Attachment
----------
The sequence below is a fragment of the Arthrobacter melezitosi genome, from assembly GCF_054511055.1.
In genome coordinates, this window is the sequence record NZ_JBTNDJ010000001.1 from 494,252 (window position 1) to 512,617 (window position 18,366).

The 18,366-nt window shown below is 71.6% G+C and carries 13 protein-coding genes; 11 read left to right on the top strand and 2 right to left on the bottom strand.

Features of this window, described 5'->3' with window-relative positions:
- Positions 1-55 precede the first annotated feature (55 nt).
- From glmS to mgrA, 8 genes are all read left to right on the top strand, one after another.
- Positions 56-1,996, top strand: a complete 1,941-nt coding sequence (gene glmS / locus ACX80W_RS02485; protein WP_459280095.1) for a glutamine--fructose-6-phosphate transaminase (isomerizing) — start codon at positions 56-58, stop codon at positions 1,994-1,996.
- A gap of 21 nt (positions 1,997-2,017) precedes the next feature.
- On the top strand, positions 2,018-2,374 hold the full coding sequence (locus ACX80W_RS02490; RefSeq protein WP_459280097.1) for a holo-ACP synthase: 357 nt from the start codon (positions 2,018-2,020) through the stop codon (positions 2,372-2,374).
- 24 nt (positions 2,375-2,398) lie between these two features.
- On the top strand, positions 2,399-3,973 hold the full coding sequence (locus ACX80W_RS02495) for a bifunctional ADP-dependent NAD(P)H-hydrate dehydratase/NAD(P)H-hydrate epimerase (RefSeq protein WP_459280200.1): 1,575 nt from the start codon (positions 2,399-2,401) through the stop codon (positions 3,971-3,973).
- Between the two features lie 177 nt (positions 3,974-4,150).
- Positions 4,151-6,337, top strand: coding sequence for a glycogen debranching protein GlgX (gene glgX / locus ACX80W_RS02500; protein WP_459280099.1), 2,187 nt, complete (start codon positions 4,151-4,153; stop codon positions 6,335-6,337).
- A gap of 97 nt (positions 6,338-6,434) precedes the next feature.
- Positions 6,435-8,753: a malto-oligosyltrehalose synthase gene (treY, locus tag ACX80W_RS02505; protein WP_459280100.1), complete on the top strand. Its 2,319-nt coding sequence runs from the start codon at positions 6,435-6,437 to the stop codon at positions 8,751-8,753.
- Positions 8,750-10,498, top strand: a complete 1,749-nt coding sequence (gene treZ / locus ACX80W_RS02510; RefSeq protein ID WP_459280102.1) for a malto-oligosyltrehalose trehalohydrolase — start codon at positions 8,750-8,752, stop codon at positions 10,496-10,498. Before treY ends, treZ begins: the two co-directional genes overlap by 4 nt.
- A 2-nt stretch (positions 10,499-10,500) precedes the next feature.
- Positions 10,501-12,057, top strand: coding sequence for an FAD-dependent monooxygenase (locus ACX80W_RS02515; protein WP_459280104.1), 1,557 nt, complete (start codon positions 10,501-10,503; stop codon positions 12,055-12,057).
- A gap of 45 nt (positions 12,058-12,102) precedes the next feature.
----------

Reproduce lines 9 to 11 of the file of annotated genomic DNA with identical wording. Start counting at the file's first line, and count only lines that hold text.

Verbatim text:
- On the top strand, positions 2,018-2,374 hold the full coding sequence (locus ACX80W_RS02490; RefSeq protein WP_459280097.1) for a holo-ACP synthase: 357 nt from the start codon (positions 2,018-2,020) through the stop codon (positions 2,372-2,374).
- 24 nt (positions 2,375-2,398) lie between these two features.
- On the top strand, positions 2,399-3,973 hold the full coding sequence (locus ACX80W_RS02495) for a bifunctional ADP-dependent NAD(P)H-hydrate dehydratase/NAD(P)H-hydrate epimerase (RefSeq protein WP_459280200.1): 1,575 nt from the start codon (positions 2,399-2,401) through the stop codon (positions 3,971-3,973).